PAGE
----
German Court Issues Compulsory License for Isentress®

Birgit Kramer

On 31 August 2016, the third senate of the Federal Patent Court (ref. no. 3 LiQ 1/16(EP) has issued a compulsory license to Merck for the antiretroviral HIV/AIDS product Isentress®. The compulsory license has been issued in preliminary proceedings and allows the use of the German part of EP 1 422 218 owned by Shionogi by the continued sale of the specified Isentress® products until the decision on the merits is issued. In Germany compulsory licenses are extremely rare. Prior to this, the Federal Patent Court had only issued one compulsory license in 1991 (ref. no. Az. 3 Li 1/90). This has been lifted in the appeal proceedings by the Federal Supreme Court, GRUR 1996, 190 –Polyferon (ref. no. X ZR 26/92). The compulsory license for Isentress® is the first to be issued in preliminary proceedings.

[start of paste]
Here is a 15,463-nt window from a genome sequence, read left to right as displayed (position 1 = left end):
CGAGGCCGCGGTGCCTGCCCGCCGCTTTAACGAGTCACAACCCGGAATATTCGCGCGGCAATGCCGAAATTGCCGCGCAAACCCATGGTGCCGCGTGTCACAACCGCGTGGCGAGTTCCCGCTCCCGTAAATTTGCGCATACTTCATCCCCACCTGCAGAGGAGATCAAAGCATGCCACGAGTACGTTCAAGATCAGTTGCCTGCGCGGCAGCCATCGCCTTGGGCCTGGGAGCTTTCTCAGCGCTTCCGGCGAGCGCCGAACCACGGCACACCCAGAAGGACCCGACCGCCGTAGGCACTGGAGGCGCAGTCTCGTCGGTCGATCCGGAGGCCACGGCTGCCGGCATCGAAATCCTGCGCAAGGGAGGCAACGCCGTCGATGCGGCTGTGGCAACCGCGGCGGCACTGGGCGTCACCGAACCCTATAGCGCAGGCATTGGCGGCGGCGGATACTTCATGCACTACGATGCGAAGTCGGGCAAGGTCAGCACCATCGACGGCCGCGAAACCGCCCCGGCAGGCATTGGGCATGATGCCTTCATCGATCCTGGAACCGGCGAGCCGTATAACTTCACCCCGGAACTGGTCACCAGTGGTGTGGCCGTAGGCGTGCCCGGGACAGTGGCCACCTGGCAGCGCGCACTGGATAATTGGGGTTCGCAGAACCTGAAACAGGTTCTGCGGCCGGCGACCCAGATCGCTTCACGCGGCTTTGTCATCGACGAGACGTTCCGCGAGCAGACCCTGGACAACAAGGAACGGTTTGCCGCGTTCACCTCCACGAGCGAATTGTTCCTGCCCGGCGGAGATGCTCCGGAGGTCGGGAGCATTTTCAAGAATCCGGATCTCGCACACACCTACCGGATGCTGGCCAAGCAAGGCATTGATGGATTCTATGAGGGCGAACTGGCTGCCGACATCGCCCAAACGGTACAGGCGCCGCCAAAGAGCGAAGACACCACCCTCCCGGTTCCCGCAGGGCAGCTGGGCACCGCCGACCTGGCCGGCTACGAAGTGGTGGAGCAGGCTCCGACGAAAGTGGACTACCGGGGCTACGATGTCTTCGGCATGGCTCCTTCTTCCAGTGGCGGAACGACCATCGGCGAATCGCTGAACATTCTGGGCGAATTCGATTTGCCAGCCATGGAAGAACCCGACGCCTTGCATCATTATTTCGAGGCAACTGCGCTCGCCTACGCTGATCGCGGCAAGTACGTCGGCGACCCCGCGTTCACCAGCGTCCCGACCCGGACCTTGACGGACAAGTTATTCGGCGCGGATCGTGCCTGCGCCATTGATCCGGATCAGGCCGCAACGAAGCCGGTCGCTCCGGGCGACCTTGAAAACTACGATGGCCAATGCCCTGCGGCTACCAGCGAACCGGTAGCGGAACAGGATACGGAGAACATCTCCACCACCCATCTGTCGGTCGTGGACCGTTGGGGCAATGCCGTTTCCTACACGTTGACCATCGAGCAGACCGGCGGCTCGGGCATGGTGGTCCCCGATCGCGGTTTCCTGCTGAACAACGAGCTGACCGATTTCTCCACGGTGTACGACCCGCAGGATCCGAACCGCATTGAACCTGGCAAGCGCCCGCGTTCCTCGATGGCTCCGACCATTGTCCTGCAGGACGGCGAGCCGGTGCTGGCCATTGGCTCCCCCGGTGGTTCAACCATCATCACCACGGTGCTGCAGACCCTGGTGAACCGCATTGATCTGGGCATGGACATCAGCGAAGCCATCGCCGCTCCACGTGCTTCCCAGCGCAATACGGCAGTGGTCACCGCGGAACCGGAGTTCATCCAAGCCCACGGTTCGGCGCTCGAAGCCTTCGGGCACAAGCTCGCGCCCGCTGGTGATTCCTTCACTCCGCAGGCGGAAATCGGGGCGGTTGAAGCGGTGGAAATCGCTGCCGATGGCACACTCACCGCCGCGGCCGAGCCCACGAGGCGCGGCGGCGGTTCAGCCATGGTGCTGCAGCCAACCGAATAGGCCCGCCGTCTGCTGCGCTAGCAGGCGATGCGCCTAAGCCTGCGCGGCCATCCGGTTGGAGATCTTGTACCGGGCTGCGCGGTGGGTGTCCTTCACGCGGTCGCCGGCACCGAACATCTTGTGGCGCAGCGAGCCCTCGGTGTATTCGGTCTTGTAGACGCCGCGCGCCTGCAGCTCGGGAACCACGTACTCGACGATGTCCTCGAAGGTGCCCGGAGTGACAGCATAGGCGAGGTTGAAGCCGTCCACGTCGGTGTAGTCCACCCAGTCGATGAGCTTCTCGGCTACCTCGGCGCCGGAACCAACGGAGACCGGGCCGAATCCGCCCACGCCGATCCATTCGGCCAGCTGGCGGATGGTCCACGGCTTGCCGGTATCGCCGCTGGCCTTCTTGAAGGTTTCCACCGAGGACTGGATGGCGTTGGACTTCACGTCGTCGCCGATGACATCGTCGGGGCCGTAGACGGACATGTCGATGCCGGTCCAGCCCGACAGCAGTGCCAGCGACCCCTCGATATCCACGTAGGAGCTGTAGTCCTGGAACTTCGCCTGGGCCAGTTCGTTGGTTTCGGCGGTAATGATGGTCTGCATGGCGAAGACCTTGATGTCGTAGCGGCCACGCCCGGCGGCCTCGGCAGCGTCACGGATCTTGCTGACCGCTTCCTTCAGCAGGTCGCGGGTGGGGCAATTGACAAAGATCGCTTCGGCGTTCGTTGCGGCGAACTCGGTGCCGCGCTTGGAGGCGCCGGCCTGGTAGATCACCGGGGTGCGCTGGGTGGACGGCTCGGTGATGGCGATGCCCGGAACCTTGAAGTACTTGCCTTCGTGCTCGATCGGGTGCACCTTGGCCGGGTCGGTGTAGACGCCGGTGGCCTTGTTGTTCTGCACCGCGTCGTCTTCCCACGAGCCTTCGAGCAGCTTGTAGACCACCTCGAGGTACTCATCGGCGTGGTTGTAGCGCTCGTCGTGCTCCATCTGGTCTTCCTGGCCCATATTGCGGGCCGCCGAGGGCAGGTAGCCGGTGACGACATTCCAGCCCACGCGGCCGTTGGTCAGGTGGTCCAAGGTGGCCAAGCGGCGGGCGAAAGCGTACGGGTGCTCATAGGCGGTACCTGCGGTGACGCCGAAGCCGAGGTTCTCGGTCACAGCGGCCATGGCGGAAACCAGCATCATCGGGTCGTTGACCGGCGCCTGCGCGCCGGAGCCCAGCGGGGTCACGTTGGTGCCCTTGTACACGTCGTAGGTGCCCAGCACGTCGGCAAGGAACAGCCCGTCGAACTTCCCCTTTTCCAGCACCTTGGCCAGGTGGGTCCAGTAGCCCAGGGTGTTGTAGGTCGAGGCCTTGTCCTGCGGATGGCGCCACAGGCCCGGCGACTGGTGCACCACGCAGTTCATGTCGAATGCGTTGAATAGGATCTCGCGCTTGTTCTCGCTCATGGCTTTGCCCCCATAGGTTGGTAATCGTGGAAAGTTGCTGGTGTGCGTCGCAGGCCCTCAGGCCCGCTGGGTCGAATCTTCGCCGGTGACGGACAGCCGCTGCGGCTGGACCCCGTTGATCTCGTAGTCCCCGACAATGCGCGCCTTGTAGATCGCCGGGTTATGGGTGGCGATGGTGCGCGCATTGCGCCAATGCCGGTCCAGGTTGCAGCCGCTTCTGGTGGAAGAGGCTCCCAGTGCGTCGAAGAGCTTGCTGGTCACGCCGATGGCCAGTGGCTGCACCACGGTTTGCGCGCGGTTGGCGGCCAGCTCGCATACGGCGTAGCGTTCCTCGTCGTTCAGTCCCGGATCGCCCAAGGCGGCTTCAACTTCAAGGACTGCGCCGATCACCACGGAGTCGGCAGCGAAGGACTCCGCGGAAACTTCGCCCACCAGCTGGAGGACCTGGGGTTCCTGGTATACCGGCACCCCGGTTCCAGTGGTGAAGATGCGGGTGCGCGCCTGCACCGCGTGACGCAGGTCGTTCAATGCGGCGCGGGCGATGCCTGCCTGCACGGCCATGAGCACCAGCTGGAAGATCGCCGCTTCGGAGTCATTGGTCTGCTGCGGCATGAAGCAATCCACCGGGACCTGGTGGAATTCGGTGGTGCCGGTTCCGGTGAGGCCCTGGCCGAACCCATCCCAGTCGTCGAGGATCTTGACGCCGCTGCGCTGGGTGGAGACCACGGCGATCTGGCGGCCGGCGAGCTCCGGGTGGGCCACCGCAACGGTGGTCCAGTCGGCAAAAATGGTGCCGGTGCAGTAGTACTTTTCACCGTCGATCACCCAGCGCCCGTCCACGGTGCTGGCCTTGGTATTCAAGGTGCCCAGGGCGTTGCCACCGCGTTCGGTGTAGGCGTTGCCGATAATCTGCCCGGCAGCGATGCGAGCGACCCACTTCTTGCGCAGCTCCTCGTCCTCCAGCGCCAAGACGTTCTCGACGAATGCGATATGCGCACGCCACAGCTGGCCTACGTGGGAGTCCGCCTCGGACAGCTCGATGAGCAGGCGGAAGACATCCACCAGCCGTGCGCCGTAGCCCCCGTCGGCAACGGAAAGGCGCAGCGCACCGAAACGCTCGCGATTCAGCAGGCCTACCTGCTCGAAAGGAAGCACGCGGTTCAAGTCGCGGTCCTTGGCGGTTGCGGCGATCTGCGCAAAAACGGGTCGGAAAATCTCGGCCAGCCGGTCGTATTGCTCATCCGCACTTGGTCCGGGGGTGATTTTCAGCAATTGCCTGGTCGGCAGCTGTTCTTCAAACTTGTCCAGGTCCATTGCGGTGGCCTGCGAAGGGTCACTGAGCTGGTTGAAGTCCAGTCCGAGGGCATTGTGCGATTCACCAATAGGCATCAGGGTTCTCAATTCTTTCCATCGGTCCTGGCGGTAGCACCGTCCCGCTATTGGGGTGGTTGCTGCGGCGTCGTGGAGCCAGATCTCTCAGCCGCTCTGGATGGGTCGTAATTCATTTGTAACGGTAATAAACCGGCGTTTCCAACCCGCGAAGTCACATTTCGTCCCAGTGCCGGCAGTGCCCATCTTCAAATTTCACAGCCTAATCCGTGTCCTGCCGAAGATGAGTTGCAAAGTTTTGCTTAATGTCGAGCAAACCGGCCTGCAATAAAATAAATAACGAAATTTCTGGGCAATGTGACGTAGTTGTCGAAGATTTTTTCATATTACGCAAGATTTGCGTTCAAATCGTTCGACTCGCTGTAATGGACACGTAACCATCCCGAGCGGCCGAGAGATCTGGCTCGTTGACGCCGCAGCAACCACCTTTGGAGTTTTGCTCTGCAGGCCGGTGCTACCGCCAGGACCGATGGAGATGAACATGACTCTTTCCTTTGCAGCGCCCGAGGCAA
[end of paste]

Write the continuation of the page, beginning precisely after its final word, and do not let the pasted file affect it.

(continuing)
Under sec. 24 German Patent Act a compulsory license can be granted in individual cases where (i) a licence seeker has, within a reasonable period of time, unsuccessfully attempted to obtain permission from the proprietor of the patent to use the invention on reasonable commercial terms and conditions, and (ii) the public interest calls for the grant of a compulsory licence. The decision of the Federal Patent Court of 31 August 2016 contains elaborate explanations as to what is necessary for such an attempt to obtain permission to use the invention on reasonable commercial terms and conditions and why an overweighing public interest is given in the case of Isentress®.